An offensive lineman with the name "Matthews" on the back of the jersey has a lot to live up to, but through his first two seasons of college football Jake Matthews has been as good as expected. He broke into the starting lineup at right tackle as a freshman. Early in the 2010 season, the Aggies were struggling to protect their quarterback. Matthews was put into the lineup, along with quarterback Ryan Tannehill, and the sacks per game went down dramatically.
Matthews produced an excellent sophomore season in 2011 and was a reliable pass protector for Tannehill. Matthews did a good job of opening up holes in the ground game for running backs Christian Michael and Cyrus Gray. When taking on Texas and its two standout defensive ends, Jackson Jeffcoat and Alex Okafor, Matthews played well. He gave up some pressures, but, overall, he won his blocks in the ground game and in pass-protection.
The Aggies only allowed a total of nine sacks last year and averaged 490.2 yards of total offense per game. To break that down, the team averaged 291 passing yards, 199 yards rushing and 39.1 points per game.
2012 Season Outlook:
The Aggies are moving to the SEC, so they will face a new schedule of defenses. Matthews figures to take on a tougher slate of pass-rushers in 2012. He will face challenging defenses when Texas A&M plays LSU, Auburn, Alabama and Florida. Those battles will have a big impact on Matthews' draft status.
Along with a tougher schedule, the Aggies have lost a lot talent from their 2011 team. Tannehill is gone, along with some other quality skill-position players on offense. While breaking in a new quarterback in a tough defensive conference, Texas A&M may have to keep the ball on the ground more. Matthews should have plenty of opportunities to show off his run-blocking skills. Michael is healthy, so Matthews has a talented running back to work with.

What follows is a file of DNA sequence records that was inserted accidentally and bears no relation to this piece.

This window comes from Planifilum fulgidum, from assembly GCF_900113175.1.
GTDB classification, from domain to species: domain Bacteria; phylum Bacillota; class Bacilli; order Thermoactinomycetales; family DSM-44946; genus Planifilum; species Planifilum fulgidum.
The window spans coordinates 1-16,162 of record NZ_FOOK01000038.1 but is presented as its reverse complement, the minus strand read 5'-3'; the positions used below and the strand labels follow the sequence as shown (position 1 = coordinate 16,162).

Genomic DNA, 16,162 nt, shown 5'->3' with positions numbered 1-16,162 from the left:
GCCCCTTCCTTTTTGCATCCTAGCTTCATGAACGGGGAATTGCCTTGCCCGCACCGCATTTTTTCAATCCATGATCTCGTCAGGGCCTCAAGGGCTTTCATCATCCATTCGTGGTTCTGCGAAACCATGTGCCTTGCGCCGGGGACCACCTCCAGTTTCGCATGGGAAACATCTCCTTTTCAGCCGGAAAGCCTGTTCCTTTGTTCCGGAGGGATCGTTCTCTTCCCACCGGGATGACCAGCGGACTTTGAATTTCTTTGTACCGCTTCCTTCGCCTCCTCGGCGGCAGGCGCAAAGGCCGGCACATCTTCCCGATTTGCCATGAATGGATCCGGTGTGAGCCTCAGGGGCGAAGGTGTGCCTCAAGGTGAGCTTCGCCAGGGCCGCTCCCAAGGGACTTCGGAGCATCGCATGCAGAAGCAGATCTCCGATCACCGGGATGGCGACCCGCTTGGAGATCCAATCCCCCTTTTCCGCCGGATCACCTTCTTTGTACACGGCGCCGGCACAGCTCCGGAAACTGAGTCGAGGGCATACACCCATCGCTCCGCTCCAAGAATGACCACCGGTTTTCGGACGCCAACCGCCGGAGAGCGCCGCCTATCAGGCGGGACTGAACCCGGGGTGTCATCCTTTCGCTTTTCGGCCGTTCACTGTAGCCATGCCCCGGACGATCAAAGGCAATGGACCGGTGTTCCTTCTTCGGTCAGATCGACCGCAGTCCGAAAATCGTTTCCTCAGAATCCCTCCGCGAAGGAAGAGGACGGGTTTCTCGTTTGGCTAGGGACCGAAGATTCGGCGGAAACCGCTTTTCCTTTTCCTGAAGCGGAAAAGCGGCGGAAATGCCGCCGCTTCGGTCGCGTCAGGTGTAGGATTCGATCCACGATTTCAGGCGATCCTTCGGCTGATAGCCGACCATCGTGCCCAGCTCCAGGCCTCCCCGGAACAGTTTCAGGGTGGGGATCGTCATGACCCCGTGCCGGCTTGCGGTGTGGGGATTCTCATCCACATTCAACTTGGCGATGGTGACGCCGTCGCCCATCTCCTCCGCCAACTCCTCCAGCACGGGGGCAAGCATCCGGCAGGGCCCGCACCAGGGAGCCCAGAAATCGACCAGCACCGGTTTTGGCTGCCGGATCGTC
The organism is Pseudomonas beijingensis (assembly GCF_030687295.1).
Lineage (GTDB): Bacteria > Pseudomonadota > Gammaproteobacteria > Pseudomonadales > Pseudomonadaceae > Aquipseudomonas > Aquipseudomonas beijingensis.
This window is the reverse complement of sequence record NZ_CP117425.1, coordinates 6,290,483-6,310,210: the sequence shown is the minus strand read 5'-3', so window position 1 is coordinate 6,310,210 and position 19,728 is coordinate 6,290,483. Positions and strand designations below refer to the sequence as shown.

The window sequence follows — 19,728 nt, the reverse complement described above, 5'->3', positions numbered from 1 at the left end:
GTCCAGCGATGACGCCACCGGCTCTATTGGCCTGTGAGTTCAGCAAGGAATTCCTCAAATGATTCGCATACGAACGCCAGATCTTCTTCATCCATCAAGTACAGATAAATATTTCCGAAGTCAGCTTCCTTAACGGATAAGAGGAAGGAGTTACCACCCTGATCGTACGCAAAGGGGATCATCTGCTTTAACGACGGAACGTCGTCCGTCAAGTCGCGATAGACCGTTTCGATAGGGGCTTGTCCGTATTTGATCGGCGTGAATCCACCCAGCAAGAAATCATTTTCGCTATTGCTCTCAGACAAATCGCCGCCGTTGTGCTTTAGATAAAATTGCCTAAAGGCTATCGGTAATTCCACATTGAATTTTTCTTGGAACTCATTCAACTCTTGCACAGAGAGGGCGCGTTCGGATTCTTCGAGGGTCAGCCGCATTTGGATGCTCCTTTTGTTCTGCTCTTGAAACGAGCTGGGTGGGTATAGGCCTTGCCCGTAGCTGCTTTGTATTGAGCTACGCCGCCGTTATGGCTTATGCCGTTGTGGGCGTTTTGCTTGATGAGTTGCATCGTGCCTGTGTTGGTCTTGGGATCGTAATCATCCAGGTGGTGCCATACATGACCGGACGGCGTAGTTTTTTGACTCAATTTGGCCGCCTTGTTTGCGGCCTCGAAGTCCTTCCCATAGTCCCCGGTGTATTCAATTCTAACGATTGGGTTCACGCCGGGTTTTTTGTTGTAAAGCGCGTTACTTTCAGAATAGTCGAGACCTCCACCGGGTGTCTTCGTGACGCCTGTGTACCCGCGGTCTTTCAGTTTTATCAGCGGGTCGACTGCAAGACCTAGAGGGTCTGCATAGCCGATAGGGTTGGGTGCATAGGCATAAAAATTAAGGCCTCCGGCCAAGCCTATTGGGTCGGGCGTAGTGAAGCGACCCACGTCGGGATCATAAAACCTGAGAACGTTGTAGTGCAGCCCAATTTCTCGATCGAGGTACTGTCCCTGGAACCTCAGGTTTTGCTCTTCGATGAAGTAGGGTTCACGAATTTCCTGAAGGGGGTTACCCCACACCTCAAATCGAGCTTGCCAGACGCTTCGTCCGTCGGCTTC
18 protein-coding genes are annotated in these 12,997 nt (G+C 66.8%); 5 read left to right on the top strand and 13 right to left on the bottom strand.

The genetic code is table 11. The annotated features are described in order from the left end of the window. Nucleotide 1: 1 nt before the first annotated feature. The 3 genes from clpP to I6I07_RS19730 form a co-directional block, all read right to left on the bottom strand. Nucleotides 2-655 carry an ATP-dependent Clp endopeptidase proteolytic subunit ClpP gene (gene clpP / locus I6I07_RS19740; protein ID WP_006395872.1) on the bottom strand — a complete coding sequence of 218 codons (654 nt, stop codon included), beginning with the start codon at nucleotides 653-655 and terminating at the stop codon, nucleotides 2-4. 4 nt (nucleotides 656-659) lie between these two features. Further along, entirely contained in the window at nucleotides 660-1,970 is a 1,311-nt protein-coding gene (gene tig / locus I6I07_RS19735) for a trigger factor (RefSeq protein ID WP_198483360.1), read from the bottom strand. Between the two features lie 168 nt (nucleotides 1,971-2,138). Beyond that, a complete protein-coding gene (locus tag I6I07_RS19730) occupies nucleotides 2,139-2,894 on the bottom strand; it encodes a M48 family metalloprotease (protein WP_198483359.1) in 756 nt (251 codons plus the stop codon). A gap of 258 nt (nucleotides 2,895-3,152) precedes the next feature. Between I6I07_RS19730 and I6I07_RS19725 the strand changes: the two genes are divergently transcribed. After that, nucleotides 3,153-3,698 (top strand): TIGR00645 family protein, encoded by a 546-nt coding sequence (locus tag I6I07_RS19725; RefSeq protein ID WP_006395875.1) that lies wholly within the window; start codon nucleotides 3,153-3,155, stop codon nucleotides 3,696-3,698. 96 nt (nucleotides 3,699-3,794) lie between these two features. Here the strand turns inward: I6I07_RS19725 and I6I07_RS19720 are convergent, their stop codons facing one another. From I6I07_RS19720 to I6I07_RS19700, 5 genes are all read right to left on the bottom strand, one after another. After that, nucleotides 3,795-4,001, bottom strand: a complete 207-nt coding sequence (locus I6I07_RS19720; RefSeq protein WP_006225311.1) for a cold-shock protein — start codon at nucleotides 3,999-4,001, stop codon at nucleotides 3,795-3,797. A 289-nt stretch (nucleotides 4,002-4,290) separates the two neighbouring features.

There is a lot to like about Matthews, and he is still developing. The first things that jump out about Matthews are his quickness and athleticism. Unlike many right tackles, Matthews has light feet and a nice burst out of his stance. This allows him to fire into run blocks on his lineman or to the second level of the defense. It also helps tackle to shuffle and mirror pass-rushers before they gain leverage around the edge.
Watching Matthews, it is clear that he is a natural football player who has great instincts and intelligence. Matthews has a lot of success with cut blocks and is quick to use one when he sees an opening to take a linemen out of the play by diving at the legs. There are numerous plays where Matthews takes out two defensive linemen in a pile of bodies with a cut block. NFL teams that run a zone-blocking system that favors athleticism and mobility will be salivating at the idea of Matthews on their offensive line.
The junior has a few areas to improve. One, it would be ideal if he could gain 15-20 pounds of muscle to help push defensive linemen around. That will also help him to sustain blocks. Against good defensive linemen, Matthews can be feast or famine as far as sustaining his blocks. Adding some more upper body strength would help him.
There is no doubt that Matthew has some great bloodlines. He is the son of Bruce Matthews, one of the best offensive linemen in NFL history and a Hall of Famer. He made a whopping 14 Pro Bowls for the Houston Oilers and Tennessee Titans. Bruce Matthews is currently the Titans' offensive line coach. With that kind of upbringing, Jake Matthews looks like a very safe pick for the NFL. He fits any offensive system and should be a reliable starter for a long time.
2013 Draft Expectations:
Matthews looks like a future first-round pick right now. He has a lot going for him with a stack of good tape, athletic ability and superb bloodlines. If Matthews performs well against the SEC's elite pass-rushers, he should lock down a first-round grade.
Out of sheer boredom and the upcoming NBA draft has gotten me itching to make a new mock draft. Of course the NFL draft is a whole lot less predictable than the NBA draft, but also provides more success stories than the NBA draft. Again, I used schedules to determine each team's records and if you get upset with me just remember it's June and a whole lot can change by next April.